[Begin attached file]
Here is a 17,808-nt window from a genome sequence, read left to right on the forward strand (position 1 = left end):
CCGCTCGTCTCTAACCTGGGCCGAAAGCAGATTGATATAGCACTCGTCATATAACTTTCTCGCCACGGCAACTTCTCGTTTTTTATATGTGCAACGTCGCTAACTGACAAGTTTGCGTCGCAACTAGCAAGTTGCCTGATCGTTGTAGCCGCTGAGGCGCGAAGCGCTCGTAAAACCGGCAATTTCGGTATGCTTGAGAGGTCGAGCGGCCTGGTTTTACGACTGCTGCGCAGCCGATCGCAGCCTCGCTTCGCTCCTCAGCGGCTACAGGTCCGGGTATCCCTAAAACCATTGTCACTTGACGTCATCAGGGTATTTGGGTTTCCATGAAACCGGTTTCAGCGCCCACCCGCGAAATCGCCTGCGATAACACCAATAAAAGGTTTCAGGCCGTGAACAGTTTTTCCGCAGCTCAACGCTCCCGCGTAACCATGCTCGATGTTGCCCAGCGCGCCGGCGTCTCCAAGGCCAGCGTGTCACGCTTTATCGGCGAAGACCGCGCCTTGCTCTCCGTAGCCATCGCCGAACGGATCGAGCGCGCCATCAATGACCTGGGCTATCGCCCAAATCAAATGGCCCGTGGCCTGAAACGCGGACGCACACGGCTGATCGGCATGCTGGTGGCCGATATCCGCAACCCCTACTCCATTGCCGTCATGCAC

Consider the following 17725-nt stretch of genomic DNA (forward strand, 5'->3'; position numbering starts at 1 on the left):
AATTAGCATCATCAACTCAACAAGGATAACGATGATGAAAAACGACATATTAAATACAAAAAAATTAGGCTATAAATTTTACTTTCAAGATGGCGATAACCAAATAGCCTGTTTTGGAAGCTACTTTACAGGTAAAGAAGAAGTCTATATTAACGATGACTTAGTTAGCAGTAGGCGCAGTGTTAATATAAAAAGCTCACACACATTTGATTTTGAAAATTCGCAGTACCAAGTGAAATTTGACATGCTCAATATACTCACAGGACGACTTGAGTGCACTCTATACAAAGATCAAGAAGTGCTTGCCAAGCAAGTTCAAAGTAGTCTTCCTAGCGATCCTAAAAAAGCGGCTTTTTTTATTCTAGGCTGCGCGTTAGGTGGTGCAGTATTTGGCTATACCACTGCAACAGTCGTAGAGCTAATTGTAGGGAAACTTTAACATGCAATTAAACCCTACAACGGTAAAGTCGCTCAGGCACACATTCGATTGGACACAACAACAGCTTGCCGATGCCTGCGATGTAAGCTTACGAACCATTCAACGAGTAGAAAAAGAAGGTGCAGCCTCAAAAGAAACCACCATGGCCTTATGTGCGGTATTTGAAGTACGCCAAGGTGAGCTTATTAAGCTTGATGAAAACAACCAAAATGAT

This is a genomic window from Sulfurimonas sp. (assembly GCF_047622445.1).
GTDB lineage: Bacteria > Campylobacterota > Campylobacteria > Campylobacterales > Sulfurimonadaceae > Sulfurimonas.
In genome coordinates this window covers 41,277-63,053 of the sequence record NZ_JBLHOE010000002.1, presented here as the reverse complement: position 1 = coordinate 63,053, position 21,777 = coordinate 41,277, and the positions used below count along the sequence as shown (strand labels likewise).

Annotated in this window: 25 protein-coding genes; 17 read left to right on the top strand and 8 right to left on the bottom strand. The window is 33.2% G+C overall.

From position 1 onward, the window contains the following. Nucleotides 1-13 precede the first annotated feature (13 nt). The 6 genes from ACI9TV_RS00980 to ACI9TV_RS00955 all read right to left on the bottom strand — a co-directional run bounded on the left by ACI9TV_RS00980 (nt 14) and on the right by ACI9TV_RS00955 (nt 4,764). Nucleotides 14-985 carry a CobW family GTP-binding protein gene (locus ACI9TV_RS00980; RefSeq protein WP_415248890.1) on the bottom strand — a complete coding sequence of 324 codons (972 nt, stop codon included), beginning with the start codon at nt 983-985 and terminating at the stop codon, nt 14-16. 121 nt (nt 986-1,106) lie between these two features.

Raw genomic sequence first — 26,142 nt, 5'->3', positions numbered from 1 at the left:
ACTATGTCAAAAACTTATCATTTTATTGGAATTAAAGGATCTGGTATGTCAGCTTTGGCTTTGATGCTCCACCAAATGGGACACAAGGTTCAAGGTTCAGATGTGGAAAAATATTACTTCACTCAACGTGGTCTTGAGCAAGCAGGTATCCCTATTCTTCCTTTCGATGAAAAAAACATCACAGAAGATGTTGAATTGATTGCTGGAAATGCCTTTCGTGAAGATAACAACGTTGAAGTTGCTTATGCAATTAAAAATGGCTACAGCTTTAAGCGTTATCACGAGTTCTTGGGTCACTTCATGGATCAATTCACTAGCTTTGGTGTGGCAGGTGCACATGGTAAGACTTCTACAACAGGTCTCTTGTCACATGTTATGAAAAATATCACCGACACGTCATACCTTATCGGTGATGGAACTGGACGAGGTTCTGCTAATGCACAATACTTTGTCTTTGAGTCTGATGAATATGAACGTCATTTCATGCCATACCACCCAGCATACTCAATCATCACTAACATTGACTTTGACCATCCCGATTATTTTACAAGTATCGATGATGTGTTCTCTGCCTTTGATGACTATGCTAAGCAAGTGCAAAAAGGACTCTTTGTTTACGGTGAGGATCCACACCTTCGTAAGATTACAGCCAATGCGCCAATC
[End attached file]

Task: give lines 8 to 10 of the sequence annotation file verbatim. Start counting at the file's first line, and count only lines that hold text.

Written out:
Annotated in this window: 25 protein-coding genes; 17 read left to right on the top strand and 8 right to left on the bottom strand. The window is 33.2% G+C overall.

From position 1 onward, the window contains the following. Nucleotides 1-13 precede the first annotated feature (13 nt). The 6 genes from ACI9TV_RS00980 to ACI9TV_RS00955 all read right to left on the bottom strand — a co-directional run bounded on the left by ACI9TV_RS00980 (nt 14) and on the right by ACI9TV_RS00955 (nt 4,764). Nucleotides 14-985 carry a CobW family GTP-binding protein gene (locus ACI9TV_RS00980; RefSeq protein WP_415248890.1) on the bottom strand — a complete coding sequence of 324 codons (972 nt, stop codon included), beginning with the start codon at nt 983-985 and terminating at the stop codon, nt 14-16. 121 nt (nt 986-1,106) lie between these two features.

Raw genomic sequence first — 26,142 nt, 5'->3', positions numbered from 1 at the left: